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Does introgression of crop alleles into wild and weedy living populations create cryptic in situ germplasm banks?

Ellstrand, Norman C.
Molecular ecology 2018 v.27 no.1 pp. 38-40
Helianthus annuus, alleles, crops, descriptive studies, evolution, gene flow, germplasm, introgression, wild relatives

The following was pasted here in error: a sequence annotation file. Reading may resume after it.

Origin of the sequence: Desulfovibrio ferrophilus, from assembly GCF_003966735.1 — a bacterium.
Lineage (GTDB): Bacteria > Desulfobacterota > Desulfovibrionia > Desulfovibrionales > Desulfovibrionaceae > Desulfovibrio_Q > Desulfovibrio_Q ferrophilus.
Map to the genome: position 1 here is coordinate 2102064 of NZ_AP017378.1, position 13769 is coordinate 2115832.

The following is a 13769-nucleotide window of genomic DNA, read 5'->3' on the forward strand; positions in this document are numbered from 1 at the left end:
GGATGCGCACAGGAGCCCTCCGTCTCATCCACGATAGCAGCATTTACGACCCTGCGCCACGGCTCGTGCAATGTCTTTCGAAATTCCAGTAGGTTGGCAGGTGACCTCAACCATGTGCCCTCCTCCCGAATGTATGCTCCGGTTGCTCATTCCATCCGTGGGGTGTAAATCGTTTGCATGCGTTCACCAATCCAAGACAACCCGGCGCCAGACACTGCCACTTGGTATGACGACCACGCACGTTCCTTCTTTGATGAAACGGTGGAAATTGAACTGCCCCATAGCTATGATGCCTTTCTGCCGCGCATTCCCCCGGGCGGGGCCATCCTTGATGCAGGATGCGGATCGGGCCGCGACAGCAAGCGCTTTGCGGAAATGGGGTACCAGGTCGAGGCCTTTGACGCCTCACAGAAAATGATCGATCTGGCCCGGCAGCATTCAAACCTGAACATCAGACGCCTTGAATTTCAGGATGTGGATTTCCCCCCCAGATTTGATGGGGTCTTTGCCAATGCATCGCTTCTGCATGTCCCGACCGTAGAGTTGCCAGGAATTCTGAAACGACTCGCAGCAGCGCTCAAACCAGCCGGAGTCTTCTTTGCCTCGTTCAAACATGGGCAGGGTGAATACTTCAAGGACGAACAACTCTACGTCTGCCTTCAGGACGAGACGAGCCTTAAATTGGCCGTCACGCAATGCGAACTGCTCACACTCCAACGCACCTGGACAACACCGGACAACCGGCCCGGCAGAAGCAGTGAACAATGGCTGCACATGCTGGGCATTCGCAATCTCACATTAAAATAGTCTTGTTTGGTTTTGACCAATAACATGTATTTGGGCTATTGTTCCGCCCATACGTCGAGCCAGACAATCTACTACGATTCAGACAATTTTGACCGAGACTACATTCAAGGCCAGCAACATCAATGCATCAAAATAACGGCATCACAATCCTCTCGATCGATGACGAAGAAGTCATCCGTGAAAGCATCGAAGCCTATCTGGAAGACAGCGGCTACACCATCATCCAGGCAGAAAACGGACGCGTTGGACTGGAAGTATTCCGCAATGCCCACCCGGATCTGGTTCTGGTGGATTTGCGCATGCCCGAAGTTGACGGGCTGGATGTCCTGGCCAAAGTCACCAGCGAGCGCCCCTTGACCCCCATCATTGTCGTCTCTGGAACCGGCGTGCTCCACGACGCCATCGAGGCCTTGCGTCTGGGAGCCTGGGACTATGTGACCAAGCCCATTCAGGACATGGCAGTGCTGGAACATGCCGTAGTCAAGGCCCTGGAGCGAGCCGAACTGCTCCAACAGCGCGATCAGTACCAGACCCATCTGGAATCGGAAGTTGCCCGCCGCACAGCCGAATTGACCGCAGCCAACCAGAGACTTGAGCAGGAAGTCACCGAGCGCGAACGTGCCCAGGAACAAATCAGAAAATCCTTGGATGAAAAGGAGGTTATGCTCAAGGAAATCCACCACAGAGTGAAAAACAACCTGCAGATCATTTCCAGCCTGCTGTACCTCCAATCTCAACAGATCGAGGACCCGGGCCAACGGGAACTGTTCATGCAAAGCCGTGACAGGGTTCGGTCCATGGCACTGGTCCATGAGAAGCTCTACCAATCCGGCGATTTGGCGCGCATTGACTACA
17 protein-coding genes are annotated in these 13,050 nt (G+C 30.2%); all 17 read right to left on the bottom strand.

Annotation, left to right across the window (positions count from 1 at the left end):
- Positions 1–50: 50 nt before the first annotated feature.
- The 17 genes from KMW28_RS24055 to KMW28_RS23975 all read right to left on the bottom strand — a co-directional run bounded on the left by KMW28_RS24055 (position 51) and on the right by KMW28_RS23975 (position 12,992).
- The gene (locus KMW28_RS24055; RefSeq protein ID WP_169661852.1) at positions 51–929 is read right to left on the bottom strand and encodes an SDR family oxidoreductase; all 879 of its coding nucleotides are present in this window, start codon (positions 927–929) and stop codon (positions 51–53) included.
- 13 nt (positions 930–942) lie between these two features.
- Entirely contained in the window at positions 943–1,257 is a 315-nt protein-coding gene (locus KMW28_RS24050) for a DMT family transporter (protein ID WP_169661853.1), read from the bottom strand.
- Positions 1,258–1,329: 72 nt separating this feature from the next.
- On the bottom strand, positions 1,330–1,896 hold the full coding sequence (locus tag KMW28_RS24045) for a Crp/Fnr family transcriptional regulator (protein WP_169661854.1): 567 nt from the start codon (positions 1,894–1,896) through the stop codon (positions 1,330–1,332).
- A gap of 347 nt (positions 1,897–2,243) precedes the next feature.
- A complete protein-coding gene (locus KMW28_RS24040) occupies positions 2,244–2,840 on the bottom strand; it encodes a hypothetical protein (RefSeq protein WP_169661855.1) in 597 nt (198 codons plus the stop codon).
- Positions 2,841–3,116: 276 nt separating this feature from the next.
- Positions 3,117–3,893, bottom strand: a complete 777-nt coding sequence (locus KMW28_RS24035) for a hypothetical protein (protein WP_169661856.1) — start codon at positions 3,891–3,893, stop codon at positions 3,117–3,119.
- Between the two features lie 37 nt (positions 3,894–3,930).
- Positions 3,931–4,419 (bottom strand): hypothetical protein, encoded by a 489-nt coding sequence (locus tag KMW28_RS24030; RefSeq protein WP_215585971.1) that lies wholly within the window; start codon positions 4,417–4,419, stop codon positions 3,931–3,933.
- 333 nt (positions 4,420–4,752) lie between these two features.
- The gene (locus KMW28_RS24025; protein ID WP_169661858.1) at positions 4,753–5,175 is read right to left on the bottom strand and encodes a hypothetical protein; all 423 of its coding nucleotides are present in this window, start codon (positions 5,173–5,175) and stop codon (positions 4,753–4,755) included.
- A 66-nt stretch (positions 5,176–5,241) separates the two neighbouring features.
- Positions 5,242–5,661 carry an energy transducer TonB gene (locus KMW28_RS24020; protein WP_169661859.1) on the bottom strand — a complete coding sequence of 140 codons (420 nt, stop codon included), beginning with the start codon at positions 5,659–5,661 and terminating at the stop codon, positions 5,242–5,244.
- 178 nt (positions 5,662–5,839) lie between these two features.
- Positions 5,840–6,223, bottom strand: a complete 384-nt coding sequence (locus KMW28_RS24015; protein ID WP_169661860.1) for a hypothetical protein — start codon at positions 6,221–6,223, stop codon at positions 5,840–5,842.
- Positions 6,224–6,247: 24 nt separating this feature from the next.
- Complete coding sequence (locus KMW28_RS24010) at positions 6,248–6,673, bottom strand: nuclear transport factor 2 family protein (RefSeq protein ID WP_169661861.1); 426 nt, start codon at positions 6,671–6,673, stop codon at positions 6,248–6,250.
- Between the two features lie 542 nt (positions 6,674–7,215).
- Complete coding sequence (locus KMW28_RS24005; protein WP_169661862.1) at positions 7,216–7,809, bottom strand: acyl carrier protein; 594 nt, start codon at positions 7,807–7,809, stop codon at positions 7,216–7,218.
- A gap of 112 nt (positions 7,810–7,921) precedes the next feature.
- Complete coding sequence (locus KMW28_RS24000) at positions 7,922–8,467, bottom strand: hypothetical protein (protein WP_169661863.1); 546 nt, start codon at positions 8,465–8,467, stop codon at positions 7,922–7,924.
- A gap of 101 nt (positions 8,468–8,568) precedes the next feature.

Natural gene flow often delivers alleles from cultivated species into unmanaged populations of weedy or wild relatives. Unmanaged populations with introgressed crop alleles may become the unintended repositories of crop alleles that are no longer available to breeders. Descriptive studies have confirmed the introgression of alleles from 17 crop species into free‐living populations. Multigeneration experimental studies allowing hybrid‐derived individuals to evolve under natural conditions are informative, but remain few. A study in this issue of Molecular Ecology (Molecular Ecology, 26, 2017) documents genomewide crop allele evolution in experimental populations of crop‐wild hybrid‐derived sunflowers. Approximately, three‐quarters of the wild alleles increased in frequency;—however, 5% of the crop alleles in each of the two sites increased (Molecular Ecology, 26, 2017; Figure). The remainder behaved as if they were neutral. This study's results plus those of prior studies demonstrate that introgressed populations of crop‐wild relatives contain a mixture of wild and crop alleles and thereby can be valued as a distinct kind of in situ germplasm resource relative to nonintrogressed populations. [Figure: see text]